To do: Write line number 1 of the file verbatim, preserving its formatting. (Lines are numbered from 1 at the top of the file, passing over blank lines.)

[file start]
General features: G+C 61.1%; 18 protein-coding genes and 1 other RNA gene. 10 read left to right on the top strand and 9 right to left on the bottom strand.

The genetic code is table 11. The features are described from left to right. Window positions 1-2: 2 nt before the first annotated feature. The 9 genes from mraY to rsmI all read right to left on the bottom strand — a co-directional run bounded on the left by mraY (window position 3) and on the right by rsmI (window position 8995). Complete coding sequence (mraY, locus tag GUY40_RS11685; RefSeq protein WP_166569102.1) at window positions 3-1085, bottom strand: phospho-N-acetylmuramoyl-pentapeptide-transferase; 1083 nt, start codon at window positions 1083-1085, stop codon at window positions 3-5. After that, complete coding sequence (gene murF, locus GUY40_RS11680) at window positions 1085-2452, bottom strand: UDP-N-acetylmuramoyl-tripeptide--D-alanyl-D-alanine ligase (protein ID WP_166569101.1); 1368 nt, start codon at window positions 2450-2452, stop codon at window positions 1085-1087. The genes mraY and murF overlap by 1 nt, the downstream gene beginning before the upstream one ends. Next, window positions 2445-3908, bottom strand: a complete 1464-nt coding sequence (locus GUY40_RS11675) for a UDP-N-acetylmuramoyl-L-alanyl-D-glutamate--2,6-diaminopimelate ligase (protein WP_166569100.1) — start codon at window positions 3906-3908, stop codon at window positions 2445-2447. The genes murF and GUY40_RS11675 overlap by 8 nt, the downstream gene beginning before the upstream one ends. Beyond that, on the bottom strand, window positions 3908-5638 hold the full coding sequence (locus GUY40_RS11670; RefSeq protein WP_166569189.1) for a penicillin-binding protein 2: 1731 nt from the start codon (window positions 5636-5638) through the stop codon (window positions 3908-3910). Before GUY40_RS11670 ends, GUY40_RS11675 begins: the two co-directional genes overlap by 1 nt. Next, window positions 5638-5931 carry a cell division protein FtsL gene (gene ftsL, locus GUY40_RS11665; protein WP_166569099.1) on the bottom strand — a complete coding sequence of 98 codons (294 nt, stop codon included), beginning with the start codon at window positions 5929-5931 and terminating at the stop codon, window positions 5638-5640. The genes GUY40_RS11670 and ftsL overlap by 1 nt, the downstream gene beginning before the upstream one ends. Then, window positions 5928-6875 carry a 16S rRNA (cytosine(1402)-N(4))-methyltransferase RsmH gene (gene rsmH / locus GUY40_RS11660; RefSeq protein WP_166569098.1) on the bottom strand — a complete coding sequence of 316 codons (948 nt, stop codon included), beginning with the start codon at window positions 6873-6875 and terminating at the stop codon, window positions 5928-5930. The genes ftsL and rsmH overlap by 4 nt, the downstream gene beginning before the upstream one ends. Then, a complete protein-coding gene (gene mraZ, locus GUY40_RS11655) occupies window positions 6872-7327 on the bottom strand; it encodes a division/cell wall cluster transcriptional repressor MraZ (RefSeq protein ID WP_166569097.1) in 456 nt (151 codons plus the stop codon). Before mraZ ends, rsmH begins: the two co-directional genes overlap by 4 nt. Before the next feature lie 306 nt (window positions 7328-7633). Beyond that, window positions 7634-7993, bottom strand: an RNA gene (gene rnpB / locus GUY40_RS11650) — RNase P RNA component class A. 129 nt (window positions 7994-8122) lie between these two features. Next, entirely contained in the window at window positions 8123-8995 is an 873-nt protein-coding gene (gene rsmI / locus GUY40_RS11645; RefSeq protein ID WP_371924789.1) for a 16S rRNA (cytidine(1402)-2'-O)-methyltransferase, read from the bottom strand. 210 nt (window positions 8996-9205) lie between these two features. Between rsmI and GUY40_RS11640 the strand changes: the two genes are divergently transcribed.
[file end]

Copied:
General features: G+C 61.1%; 18 protein-coding genes and 1 other RNA gene. 10 read left to right on the top strand and 9 right to left on the bottom strand.